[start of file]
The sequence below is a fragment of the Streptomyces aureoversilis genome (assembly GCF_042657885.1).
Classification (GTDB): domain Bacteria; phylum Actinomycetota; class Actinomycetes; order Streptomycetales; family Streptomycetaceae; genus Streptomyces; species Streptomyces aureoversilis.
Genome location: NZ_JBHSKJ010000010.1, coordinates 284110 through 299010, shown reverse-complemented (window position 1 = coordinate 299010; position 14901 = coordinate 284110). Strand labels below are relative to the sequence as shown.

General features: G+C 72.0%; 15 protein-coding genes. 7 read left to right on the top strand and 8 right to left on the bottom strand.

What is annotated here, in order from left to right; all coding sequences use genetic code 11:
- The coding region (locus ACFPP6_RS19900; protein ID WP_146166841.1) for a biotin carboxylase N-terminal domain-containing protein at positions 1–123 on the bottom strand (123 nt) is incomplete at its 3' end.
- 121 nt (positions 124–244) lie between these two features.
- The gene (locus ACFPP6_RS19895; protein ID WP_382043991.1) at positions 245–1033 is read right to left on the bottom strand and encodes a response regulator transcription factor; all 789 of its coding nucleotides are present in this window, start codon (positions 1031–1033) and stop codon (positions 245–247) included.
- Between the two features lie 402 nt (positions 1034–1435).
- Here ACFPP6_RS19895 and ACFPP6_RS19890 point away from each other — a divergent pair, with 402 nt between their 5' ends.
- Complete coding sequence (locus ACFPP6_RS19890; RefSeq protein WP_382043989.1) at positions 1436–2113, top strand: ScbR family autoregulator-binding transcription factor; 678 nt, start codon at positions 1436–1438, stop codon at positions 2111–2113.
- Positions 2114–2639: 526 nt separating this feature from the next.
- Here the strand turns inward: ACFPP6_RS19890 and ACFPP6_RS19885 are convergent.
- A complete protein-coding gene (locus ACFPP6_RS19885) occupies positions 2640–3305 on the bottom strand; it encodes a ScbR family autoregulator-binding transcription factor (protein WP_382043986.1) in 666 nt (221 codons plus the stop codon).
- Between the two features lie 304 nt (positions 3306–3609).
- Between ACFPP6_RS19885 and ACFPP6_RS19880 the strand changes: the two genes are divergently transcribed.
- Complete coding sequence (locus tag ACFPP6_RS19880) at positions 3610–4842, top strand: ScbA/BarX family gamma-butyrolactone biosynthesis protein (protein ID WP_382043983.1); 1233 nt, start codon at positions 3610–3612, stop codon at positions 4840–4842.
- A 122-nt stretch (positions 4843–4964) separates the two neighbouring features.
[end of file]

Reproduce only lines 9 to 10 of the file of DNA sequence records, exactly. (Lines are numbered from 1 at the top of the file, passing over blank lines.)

- Between the two features lie 402 nt (positions 1034–1435).
- Here ACFPP6_RS19895 and ACFPP6_RS19890 point away from each other — a divergent pair, with 402 nt between their 5' ends.